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The Week Magazine

The Week Magazine April 24, 2020

The Week makes sense of the news by curating the best of the U.S. and international media into a succinct, lively digest.

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United States
The Week Publications, Inc.
€ 6,04(Incl. btw)
€ 77,74(Incl. btw)
48 Edities

in deze editie

2 min.
editor’s letter

Buddhists are taught to meditate on their own deaths—to visualize the end, and reflect on its inevitability. Reminding yourself of your mortality isn’t a morbid exercise; it serves as a spiritual face slap, meant to heighten your appreciation of the current moment, to put small worries and irritations in perspective, to wake you to the reality that our time here is limited. The coronavirus pandemic is not a drill; it has brought great suffering and death to humanity. But if we are to extract any value or meaning from this scourge, it must be in the clarity it can provide about what really matters. Hiding out from the virus at home is terribly frustrating. Still, I’ve noticed a greater sweetness in everything not denied me. My love and appreciation for my…

5 min.
the brewing battle over when to re-open

What happened The coronavirus pandemic’s spread in the U.S. showed signs of slowing this week, a hopeful shift that turned the national focus toward the next steps after lockdown—and set the stage for battles over how soon they might be taken. The U.S. death count soared past 26,000 by midweek, the highest in the world, but new infections leveled off at 30,000 a day, and hospitalizations dropped in hard-hit New York City and began leveling off in Chicago and other cities. “The worst is over,” said New York Gov. Andrew Cuomo. But he warned that gains would be lost unless social-distancing restrictions stayed in place until there is a strong, sustained decline in cases. National health adviser Anthony Fauci cautioned that President Trump’s preferred date of May 1 to “reopen the…

2 min.
scientists hunt for a covid-19 treatment

With a Covid-19 vaccine unlikely for at least a year, scientists around the world are conducting some 300 clinical trials into existing or experimental treatments that might help patients infected with the coronavirus. Analysts said last week that they saw “a ray of hope” in early results from a small study into remdesivir, an antiviral that California-based Gilead Sciences developed to battle Ebola. Doctors observed improvement in 36 of 53 patients with severe Covid-19 cases who received the drug. Other teams of researchers are studying immune system–boosting antibody treatments, including transfusions of blood plasma from recovered patients (see Health & Science). Remdesivir has proved effective against other deadly coronaviruses in animal studies, said Hal Dardick in the Chicago Tribune. It’s thought to work by inhibiting a virus’s ability to replicate in…

2 min.
congress battles over next phase of aid

Democrats and Republicans remained deadlocked this week on the terms of the next economic stimulus package, even as another 6.6 million people filed for unemployment and time ran short for businesses relying on a key program to keep workers on the books. Close to $350 billion has already been allocated to the Paycheck Protection Program, which provides forgivable, low-interest loans to businesses with fewer than 500 workers as long as they keep paying employees. But about 21 million small businesses, or 70 percent of the nation’s total, have already applied, and money is running out. Republicans are insisting on a “clean bill” to provide an additional $250 billion, without additional aid programs. Democrats demand that any package include $100 billion for hospitals and $150 billion for beleaguered state governments. Democrats are…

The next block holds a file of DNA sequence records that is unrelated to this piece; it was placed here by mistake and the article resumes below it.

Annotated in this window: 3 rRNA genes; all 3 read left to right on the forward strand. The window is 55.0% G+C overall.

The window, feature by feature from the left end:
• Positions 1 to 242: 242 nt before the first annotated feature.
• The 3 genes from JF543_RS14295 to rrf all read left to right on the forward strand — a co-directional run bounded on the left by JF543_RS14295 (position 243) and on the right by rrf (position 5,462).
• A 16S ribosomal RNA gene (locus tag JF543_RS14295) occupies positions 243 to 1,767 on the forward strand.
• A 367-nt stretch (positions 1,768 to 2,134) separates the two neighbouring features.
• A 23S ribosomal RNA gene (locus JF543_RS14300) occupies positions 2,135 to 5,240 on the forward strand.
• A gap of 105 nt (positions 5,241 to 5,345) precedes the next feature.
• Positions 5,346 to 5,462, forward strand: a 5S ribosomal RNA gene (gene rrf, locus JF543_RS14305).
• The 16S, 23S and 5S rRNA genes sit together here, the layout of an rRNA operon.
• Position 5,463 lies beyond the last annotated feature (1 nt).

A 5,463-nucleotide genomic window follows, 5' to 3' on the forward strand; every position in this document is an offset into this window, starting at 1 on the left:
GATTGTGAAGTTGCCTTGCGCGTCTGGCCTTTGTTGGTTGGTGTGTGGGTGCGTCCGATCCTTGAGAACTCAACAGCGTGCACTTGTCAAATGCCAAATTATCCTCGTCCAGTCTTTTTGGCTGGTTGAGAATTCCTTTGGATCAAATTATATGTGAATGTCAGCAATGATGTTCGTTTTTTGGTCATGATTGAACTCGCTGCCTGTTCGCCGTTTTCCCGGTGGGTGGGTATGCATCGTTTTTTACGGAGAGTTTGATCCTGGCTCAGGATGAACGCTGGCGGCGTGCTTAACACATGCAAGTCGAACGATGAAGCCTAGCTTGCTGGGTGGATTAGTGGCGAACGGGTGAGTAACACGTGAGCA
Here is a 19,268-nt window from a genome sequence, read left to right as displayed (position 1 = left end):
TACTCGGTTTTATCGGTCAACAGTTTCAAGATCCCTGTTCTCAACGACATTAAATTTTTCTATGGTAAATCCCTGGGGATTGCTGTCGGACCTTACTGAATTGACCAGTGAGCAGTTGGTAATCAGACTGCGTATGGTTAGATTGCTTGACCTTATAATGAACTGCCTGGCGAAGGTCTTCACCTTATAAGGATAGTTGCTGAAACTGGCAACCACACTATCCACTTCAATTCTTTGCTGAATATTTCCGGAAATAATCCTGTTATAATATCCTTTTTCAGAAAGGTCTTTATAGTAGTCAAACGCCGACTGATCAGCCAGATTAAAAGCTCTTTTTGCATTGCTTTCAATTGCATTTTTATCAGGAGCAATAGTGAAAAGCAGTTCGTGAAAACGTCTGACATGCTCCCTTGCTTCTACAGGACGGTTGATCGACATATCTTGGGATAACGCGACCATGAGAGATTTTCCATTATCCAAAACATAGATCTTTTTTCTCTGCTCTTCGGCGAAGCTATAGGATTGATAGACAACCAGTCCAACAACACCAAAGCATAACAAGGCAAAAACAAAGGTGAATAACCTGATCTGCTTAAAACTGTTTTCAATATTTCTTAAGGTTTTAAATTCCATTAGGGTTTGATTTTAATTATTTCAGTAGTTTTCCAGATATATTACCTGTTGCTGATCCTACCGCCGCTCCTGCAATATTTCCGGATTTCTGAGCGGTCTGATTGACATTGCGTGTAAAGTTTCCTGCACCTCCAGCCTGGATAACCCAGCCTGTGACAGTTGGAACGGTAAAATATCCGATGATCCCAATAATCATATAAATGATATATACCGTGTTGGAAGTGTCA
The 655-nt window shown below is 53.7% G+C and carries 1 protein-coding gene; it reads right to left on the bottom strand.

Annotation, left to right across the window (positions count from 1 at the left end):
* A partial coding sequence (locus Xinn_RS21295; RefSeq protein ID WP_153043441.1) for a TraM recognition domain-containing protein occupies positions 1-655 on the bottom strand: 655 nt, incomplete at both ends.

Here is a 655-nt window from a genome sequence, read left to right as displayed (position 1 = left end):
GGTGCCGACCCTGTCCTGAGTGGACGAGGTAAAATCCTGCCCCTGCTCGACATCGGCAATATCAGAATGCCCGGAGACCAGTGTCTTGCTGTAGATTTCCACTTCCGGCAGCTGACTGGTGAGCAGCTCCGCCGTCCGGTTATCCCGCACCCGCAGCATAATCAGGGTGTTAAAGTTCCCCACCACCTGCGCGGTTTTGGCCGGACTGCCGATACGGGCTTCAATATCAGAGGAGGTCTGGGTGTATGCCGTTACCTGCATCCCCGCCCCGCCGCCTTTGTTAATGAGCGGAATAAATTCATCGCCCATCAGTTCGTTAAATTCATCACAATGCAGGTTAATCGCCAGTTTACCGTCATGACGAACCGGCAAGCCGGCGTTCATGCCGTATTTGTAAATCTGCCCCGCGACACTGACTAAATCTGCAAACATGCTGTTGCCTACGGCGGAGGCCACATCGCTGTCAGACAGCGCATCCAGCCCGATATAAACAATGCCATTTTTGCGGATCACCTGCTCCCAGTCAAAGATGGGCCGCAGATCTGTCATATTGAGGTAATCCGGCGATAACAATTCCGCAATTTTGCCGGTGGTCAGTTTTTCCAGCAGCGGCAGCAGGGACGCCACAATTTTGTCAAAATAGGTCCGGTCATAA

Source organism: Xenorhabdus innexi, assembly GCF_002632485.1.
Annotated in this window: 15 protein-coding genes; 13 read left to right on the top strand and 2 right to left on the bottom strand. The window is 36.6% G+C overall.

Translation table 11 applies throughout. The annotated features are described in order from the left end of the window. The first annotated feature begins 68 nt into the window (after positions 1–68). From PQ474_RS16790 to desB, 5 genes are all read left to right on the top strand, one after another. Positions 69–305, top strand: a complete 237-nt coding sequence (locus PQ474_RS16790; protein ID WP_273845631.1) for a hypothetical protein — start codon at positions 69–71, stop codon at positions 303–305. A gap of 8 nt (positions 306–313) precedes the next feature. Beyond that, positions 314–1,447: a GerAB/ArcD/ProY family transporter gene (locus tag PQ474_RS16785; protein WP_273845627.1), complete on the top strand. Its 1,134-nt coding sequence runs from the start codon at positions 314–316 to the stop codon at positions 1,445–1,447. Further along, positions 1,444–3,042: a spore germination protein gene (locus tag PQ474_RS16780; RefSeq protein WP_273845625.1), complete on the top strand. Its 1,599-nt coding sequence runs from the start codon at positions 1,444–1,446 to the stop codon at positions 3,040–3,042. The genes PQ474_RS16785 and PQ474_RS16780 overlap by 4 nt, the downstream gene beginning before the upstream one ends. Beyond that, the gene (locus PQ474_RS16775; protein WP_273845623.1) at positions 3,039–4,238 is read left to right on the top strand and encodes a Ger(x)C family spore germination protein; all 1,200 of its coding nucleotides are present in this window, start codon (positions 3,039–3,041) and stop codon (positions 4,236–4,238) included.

1 min.
it wasn’t all bad

A 99-year-old World War II veteran has raised more than $5 million for Britain’s National Health Service by walking 10 laps a day around his garden. With the aid of a walker, Tom Moore aims to complete 100 laps—about 1.6 miles—by his 100th birthday on April 30. He had hoped his mini-marathon would raise about $1,000. But a social media campaign led by his 16-year-old grandson, Benji, went viral, and donations poured in. “I shall certainly do the 100 [laps] before my birthday,” Moore said, “but I’m planning to do more.” The Amish of Central Ohio are famous for keeping themselves isolated from the outside world. But when hospitals in neighboring areas were flooded with coronavirus patients, the community’s artisans reached out and began producing much-needed protective gear for frontline medics.…

3 min.
coronavirus: how mass testing could reopen the country

With “flatten the curve” now a national mantra, a “new rallying cry has emerged,” said Denise Chow in NBCNews.com: “test and trace.” Experts agree the coronavirus won’t simply “go away,” as President Trump once suggested, and a vaccine could be more than a year away. That means the only way America can return to quasi-normalcy in coming months is by testing citizens for the virus in massive numbers, then tracing and quarantining those infected and their recent contacts so the uninfected can return to work in relative safety. That’s how South Korea (population 52 million) kept its Covid-19 deaths to only 225 (compared with more than 26,000 in the U.S. thus far) while avoiding sweeping lockdowns. Before Americans get too excited, said Umair Irfan in Vox.com, some experts estimate we’ll…